We’re excited to publish the first in a series of guest blog posts graciously provided by our friends at the Winchester Arms Collectors Association (WACA).

WACA is a not-for-profit, tax-exempt corporation with a worldwide membership of over 3,000. The members are devoted to the preservation, understanding and collecting of Winchester firearms and related products as well as the role these products had in forging America’s heritage. As WACA members ourselves, we’re proud to play our part in this mission.

Our goal with this guest blog series is to share WACA members’ outstanding knowledge and passion for Winchester firearms. We will share articles aimed at informing Winchester owners and enhancing their collecting experience, along with personal stories and memories related to Winchester firearms that we hope will resonate with you as much as they do with us.

Without further ado, here’s our first WACA guest post. We encourage your thoughts in the comments section below.

The Model 94 Flat Band Carbines

by Bert Hartman #6571L

The Model 94 Carbine evolved frequently during its 123-year lifespan, and as a result of its continual evolution, many uniquely different variations were produced. One of the more noticeable variations manufactured was one that we collectors refer to as the “Flat Band” Carbine.

Setting the Record Straight on Winchester Model 94 Flat Band Carbine Production

It has often been written and discussed that the Flat Band Carbine came to be as the result of Winchester’s efforts to support WWII firearms production, and that they were manufactured in the years 1943–1948. However, and as you will soon discover in the presented facts to follow, the Flat Band Carbine variation was just another example of Winchester’s frequent attempts to reduce the production time and cost… after WWII had ended and sporting firearms production had been resumed.

When discussing the “Flat Band” Carbine, it is in direct reference to the front barrel band, which was formerly manufactured with a rounded milled contour, both examples shown below.

Flat Band vs. Milled Band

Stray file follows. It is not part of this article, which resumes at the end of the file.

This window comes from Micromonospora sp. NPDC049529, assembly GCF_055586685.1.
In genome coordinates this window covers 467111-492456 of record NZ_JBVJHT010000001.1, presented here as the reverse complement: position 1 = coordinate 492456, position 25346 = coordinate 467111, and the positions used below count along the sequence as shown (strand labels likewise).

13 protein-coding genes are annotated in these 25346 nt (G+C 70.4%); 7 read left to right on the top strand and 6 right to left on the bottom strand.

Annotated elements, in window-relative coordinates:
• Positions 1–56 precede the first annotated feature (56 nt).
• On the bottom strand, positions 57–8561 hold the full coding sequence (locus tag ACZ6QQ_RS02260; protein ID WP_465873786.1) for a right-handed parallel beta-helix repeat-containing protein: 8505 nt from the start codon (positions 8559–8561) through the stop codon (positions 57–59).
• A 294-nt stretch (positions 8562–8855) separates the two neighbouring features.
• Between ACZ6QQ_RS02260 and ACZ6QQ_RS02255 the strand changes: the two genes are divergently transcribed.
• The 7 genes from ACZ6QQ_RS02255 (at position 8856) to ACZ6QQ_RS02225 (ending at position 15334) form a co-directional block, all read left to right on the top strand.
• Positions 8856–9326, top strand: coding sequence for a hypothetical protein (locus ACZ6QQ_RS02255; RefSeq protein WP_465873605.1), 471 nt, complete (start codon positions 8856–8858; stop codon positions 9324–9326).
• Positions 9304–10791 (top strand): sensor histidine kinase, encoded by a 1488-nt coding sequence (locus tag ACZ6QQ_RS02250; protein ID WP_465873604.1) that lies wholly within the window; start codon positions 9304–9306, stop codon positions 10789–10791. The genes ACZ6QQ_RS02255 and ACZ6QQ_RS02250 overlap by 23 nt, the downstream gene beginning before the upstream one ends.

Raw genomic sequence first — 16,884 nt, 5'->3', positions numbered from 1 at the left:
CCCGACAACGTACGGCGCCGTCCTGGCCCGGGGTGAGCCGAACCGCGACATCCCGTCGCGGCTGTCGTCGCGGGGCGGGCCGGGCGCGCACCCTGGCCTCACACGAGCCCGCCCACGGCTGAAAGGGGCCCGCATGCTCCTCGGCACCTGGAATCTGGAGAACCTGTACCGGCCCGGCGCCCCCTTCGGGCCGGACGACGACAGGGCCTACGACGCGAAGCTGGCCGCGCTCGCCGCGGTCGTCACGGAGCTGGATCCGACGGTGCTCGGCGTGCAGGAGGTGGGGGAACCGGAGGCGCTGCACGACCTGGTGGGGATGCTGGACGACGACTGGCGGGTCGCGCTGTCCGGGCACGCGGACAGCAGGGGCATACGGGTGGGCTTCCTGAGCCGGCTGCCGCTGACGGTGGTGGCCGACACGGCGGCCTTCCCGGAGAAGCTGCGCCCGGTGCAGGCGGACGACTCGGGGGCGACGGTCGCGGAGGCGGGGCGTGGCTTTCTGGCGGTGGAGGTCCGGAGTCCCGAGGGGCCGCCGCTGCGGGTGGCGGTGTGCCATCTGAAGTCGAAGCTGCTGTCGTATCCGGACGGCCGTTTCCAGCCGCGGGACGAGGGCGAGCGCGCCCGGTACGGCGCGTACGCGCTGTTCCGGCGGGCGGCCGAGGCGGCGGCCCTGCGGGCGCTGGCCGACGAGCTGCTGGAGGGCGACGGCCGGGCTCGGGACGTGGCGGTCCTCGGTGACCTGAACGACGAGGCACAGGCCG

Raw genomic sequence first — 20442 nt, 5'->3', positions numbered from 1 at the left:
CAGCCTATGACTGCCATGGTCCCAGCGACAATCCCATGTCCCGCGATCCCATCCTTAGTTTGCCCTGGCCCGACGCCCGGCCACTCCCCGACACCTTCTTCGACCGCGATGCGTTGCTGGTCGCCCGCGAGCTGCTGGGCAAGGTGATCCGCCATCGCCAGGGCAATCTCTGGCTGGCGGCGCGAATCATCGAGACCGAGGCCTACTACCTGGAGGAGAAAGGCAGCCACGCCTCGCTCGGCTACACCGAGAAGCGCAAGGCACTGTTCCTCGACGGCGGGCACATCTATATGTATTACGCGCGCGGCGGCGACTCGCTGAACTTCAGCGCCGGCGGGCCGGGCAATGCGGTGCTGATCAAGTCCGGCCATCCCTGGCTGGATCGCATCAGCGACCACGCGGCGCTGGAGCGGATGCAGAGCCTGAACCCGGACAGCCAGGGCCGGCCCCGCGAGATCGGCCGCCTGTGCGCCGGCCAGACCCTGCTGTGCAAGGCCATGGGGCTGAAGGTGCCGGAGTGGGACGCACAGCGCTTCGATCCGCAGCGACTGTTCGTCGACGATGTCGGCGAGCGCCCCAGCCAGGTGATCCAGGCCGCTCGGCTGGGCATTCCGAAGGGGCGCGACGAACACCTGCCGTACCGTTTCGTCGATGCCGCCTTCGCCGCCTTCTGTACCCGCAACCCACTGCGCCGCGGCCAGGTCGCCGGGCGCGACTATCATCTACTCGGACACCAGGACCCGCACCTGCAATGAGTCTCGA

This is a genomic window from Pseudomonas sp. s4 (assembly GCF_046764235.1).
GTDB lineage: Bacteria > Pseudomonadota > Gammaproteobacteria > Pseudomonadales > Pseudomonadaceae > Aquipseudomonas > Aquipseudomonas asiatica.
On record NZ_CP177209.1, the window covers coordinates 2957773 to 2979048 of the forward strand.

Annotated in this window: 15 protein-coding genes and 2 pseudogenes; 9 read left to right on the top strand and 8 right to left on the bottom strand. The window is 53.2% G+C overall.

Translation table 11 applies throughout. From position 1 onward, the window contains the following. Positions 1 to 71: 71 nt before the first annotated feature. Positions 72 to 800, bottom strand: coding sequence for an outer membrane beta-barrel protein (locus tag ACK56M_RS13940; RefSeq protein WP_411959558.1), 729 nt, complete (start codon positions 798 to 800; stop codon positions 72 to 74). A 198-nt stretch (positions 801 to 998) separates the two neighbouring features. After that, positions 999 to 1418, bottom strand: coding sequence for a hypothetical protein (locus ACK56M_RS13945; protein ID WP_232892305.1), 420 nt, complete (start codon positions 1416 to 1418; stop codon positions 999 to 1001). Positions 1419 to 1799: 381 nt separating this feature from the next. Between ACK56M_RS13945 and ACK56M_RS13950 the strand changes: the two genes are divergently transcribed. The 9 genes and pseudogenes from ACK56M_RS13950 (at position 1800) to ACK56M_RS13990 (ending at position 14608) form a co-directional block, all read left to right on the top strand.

Flat Band: the barrel band is perfectly flat across the width of the band. That made for a less complex and faster milling operation to produce it. (Click/tap image to enlarge)

Milled barrel band with rounded contours. (Click/tap image to enlarge)

Winchester Model 94 Flat Band Carbine Production Notes

Serial Numbers

Production of the Flat Band Carbine began approximately nine-months after Winchester had resumed production of the Model 94 following WWII. Based on the observed serial number range of the specimens surveyed thus far, the first Flat Band Carbines were manufactured in mid-July of the year 1946, beginning very near serial number 1373600 (there have been a very small number of specimens found with earlier serial numbers, but they were undoubtedly a case of Winchester using up older receivers).

Production of the Flat Band ended in mid-December of the year 1948 (approximately serial number 1547300), after nearly 139,000 of them had been manufactured, and again, a small number of parts clean-up specimens have been found as late as February 1949. Based on the detailed examination of several dozen Flat Band Carbines, thus far all of the verified barrel dates have been “46”, “47”, or “48.”

Calibers and Features

When the Flat Band Carbine production began in July of 1946, it was available in all three of the standard calibers; .25-35 WCF, .30 WCF, and .32 WS. The second model (type 2) receiver frame was standard, with a checkered (knurled) hammer, a slotted magazine tube cap, and a flat checkered steel butt plate. The upper tang was unmarked, and it was not drilled and tapped for a tang sight. Winchester had not yet begun drilling and tapping the left side of the receivers for mounting a peep sight as a standard feature, but that option could have been special ordered (for a Lyman No. 48 receiver sight).